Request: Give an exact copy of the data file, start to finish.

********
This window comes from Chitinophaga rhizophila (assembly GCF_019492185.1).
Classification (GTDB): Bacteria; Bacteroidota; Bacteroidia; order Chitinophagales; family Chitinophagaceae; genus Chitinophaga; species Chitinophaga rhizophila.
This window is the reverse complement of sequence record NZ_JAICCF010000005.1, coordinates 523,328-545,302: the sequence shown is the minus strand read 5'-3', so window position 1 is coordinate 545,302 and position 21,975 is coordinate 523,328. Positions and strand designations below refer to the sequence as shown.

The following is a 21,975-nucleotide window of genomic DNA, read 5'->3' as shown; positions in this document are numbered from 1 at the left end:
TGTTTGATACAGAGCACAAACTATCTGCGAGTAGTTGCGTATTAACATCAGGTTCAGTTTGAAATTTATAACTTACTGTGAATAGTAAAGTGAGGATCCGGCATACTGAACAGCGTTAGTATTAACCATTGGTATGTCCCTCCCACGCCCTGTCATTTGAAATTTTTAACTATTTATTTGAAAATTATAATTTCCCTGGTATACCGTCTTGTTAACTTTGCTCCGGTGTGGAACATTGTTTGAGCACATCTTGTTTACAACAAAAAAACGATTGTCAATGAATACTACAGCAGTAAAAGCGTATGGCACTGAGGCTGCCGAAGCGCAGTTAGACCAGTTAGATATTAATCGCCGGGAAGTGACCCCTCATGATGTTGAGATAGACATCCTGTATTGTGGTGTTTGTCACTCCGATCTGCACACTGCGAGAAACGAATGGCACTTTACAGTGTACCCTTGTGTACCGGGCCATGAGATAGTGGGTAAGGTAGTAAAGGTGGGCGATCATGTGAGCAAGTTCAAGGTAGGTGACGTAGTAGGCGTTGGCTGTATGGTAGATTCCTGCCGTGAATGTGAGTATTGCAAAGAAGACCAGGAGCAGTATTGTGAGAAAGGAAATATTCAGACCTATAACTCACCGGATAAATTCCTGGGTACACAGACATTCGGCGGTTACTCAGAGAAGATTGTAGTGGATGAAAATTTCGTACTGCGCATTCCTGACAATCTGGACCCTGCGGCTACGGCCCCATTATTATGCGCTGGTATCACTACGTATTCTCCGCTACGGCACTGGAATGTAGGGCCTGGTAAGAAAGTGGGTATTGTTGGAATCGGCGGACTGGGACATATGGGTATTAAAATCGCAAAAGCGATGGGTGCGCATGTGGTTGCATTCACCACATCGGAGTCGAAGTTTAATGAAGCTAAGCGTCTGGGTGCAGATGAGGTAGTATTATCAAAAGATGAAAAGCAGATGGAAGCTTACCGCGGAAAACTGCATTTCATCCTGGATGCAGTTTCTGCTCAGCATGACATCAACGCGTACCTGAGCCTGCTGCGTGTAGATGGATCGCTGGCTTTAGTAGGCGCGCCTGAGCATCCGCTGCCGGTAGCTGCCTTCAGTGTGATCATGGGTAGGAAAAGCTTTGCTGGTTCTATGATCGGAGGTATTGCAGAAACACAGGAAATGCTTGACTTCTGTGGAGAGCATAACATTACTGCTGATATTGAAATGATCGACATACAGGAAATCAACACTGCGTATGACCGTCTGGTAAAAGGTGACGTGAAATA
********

This window comes from Chitinophaga rhizophila (assembly GCF_019492185.1).
Classification (GTDB): Bacteria; Bacteroidota; Bacteroidia; order Chitinophagales; family Chitinophagaceae; genus Chitinophaga; species Chitinophaga rhizophila.
This window is the reverse complement of sequence record NZ_JAICCF010000005.1, coordinates 523,328-545,302: the sequence shown is the minus strand read 5'-3', so window position 1 is coordinate 545,302 and position 21,975 is coordinate 523,328. Positions and strand designations below refer to the sequence as shown.

The following is a 21,975-nucleotide window of genomic DNA, read 5'->3' as shown; positions in this document are numbered from 1 at the left end:
TGTTTGATACAGAGCACAAACTATCTGCGAGTAGTTGCGTATTAACATCAGGTTCAGTTTGAAATTTATAACTTACTGTGAATAGTAAAGTGAGGATCCGGCATACTGAACAGCGTTAGTATTAACCATTGGTATGTCCCTCCCACGCCCTGTCATTTGAAATTTTTAACTATTTATTTGAAAATTATAATTTCCCTGGTATACCGTCTTGTTAACTTTGCTCCGGTGTGGAACATTGTTTGAGCACATCTTGTTTACAACAAAAAAACGATTGTCAATGAATACTACAGCAGTAAAAGCGTATGGCACTGAGGCTGCCGAAGCGCAGTTAGACCAGTTAGATATTAATCGCCGGGAAGTGACCCCTCATGATGTTGAGATAGACATCCTGTATTGTGGTGTTTGTCACTCCGATCTGCACACTGCGAGAAACGAATGGCACTTTACAGTGTACCCTTGTGTACCGGGCCATGAGATAGTGGGTAAGGTAGTAAAGGTGGGCGATCATGTGAGCAAGTTCAAGGTAGGTGACGTAGTAGGCGTTGGCTGTATGGTAGATTCCTGCCGTGAATGTGAGTATTGCAAAGAAGACCAGGAGCAGTATTGTGAGAAAGGAAATATTCAGACCTATAACTCACCGGATAAATTCCTGGGTACACAGACATTCGGCGGTTACTCAGAGAAGATTGTAGTGGATGAAAATTTCGTACTGCGCATTCCTGACAATCTGGACCCTGCGGCTACGGCCCCATTATTATGCGCTGGTATCACTACGTATTCTCCGCTACGGCACTGGAATGTAGGGCCTGGTAAGAAAGTGGGTATTGTTGGAATCGGCGGACTGGGACATATGGGTATTAAAATCGCAAAAGCGATGGGTGCGCATGTGGTTGCATTCACCACATCGGAGTCGAAGTTTAATGAAGCTAAGCGTCTGGGTGCAGATGAGGTAGTATTATCAAAAGATGAAAAGCAGATGGAAGCTTACCGCGGAAAACTGCATTTCATCCTGGATGCAGTTTCTGCTCAGCATGACATCAACGCGTACCTGAGCCTGCTGCGTGTAGATGGATCGCTGGCTTTAGTAGGCGCGCCTGAGCATCCGCTGCCGGTAGCTGCCTTCAGTGTGATCATGGGTAGGAAAAGCTTTGCTGGTTCTATGATCGGAGGTATTGCAGAAACACAGGAAATGCTTGACTTCTGTGGAGAGCATAACATTACTGCTGATATTGAAATGATCGACATACAGGAAATCAACACTGCGTATGACCGTCTGGTAAAAGGTGACGTGAAATA